Federal health authorities have issued warnings to surgeons, recommending they stop implanting stainless steel Precice orthopedic devices manufactured by NuVasive Specialized Orthopedics. The warning comes just a few months after NuVasive reported that some patients had experienced pain and changes in their bones after having the devices surgically implanted.
The warning from the Food and Drug Administration (FDA) applies to Precice implants made from stainless steel, and NuVasive says it has not received negative reports from patients who received Precice implants made from titanium.
In February 2021, NuVasive voluntarily pulled three stainless steel Precice devices from the market after a series of reports of adverse reactions in those who had received the implants during surgery. Those products were:
- Precice Bone Transport
- Precice Plate
- Precice Stryde
At that time, the company also indicated that it was monitoring and would halt shipments of titanium-based Precice orthopedics devices, though it stopped short of fully removing those devices from the market. On July 8, the FDA warned surgeons to stop using Precice devices made of stainless steel and to monitor NuVasive’s investigation of its titanium Precice devices.
Precice devices made of titanium are sold under the following names:
- Precice Freedom
- Precice Intra-medullary Limb Lengthening (IMLL) Device
- Precice Short
- Precice Unyte
Reports of Adverse Reactions From Stryde Devices
Precice devices are used to lengthen, shorten or compress limbs and to transport segments of long bones. They include adjustable, implanted rods that are driven by an internal magnetic mechanism. A study published in March 2021 covering Precice Stryde devices found high rates of adverse events, including:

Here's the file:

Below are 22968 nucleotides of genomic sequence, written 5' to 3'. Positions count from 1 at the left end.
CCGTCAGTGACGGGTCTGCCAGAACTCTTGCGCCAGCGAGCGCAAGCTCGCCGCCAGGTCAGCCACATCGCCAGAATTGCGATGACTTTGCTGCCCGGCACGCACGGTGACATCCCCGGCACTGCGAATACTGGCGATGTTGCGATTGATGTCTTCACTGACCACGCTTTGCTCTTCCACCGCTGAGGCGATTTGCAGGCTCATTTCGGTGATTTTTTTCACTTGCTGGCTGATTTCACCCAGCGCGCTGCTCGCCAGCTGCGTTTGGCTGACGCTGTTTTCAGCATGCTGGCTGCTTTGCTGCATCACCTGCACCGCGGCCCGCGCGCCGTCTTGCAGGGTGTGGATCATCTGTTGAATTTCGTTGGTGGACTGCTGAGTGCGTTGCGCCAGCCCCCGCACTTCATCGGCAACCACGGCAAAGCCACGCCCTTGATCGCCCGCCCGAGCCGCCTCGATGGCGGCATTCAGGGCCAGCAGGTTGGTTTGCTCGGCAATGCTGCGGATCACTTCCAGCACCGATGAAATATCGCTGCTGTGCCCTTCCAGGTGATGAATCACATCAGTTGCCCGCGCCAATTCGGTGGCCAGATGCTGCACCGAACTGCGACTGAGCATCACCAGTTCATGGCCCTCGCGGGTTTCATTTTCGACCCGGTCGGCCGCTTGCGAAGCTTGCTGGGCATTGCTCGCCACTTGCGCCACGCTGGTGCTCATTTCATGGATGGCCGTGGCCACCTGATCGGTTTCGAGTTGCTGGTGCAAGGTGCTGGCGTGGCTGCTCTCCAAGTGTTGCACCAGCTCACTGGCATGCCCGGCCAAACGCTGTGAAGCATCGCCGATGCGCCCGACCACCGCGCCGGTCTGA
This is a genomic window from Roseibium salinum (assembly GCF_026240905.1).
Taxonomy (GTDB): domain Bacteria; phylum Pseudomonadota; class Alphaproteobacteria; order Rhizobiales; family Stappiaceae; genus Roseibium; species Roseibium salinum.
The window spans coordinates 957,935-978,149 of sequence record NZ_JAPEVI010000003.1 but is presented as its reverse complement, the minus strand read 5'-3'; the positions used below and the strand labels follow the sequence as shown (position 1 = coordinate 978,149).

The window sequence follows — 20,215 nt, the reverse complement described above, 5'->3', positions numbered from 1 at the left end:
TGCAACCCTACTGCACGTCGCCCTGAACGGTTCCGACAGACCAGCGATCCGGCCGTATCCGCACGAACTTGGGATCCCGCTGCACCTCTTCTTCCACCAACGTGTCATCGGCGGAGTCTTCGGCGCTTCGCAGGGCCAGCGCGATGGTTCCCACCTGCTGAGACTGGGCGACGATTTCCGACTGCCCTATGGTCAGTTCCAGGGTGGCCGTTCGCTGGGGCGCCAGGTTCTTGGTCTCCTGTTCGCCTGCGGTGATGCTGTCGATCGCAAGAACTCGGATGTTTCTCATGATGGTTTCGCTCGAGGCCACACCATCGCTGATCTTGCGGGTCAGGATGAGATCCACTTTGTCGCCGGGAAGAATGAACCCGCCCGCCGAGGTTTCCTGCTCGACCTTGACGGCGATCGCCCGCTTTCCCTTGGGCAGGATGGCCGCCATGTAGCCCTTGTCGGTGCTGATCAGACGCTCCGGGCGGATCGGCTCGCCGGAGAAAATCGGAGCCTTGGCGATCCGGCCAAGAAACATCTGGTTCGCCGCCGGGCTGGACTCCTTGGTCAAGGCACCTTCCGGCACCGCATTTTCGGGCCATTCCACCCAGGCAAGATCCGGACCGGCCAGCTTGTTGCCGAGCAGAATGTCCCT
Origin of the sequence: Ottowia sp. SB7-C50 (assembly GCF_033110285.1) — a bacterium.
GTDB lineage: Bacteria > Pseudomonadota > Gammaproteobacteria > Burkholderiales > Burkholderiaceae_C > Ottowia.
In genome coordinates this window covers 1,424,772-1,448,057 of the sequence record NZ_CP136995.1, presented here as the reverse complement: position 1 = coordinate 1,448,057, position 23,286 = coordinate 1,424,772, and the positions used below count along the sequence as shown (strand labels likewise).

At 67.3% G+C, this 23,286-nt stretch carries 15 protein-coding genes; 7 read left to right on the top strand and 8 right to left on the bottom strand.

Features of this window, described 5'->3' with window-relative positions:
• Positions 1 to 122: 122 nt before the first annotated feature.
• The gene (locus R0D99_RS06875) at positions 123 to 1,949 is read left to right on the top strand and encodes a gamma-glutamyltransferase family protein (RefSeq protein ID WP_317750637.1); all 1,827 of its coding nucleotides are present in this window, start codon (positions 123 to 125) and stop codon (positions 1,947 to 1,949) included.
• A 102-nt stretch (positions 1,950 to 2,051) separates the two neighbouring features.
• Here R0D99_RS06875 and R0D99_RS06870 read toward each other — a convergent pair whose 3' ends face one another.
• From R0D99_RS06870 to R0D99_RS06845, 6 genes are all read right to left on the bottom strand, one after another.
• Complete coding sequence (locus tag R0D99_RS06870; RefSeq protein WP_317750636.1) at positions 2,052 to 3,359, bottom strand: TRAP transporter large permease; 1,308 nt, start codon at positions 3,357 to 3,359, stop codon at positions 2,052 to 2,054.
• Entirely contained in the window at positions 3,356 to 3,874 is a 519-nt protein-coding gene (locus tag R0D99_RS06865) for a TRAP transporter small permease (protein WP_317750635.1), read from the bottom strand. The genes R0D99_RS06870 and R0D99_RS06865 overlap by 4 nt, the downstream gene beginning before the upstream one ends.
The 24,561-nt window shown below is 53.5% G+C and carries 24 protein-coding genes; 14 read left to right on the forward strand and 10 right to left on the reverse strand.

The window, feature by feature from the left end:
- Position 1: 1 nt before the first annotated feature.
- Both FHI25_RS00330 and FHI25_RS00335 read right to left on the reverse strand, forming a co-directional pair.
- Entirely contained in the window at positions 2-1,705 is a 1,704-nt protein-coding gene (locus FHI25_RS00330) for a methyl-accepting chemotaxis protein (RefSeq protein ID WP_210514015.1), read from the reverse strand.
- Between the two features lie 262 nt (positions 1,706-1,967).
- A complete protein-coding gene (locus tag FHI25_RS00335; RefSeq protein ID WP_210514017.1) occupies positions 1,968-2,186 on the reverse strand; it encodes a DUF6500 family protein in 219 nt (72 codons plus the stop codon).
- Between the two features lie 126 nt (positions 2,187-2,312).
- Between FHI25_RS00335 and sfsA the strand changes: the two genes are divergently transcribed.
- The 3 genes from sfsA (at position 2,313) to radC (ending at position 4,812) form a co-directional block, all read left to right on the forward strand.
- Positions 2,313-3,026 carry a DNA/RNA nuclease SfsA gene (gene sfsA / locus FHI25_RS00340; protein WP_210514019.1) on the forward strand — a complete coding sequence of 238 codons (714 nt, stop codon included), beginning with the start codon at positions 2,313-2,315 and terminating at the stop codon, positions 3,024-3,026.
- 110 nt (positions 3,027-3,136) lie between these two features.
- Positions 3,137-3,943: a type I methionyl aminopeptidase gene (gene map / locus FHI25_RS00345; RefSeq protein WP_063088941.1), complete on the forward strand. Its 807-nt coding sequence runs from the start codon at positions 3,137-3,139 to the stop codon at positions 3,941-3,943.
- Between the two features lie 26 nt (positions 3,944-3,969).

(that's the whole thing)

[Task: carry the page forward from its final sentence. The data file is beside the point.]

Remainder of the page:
- Changes on X-rays (20 of 27 patients), including osteolysis (19 of 30 bone segments), periosteal reaction (12 of 30 segments) and cortical hypertrophy (12 of 30 segments)
- Late-onset pain (8 of 27 patients)
- Discoloration at site where device was removed (15 of 30 segments)
History of Precice Devices
The main device in question, Precice Stryde, is NuVasive’s third-generation limb-lengthening system designed to reconstruct limbs and lengthen stature. The company says that when used for cosmetic purposes, Stryde can increase an individual’s height by more than three inches.
Stryde has been used in patients since 2018, and NuVasive’s Precice line of products are focused entirely on orthopedics. Before it introduced Precice devices in 2011, NuVasive had focused entirely on devices used in treatment of spinal issues, including degenerative disc disease and spinal stenosis.
The Precice system works by implanting a device, or nail, into the patient’s femur, tibia or humerus. Each implanted device includes an internal gear system that is controlled remotely. This allows patients to have brief daily periods of treatment in their own homes.
What Should You Do If You Have a Precice Device Implanted?
Patients who have had Precice devices implanted, whether they were made of stainless steel or titanium, should consult with their orthopedic surgeon immediately to determine the best course of action.
Precice devices are meant to be implanted into patients for no longer than a year, so in all patients, regardless of whether they’ve had a bad reaction or not, these implants will eventually be removed.
Those who have undergone the procedure to have a Precice device implanted should closely monitor internal and external symptoms and have X-rays done to determine if the device has caused any damage to their bodies. Patients and family members of those whose bodies have been damaged by Precice devices should consider consulting with an attorney who can help them ensure their rights are protected.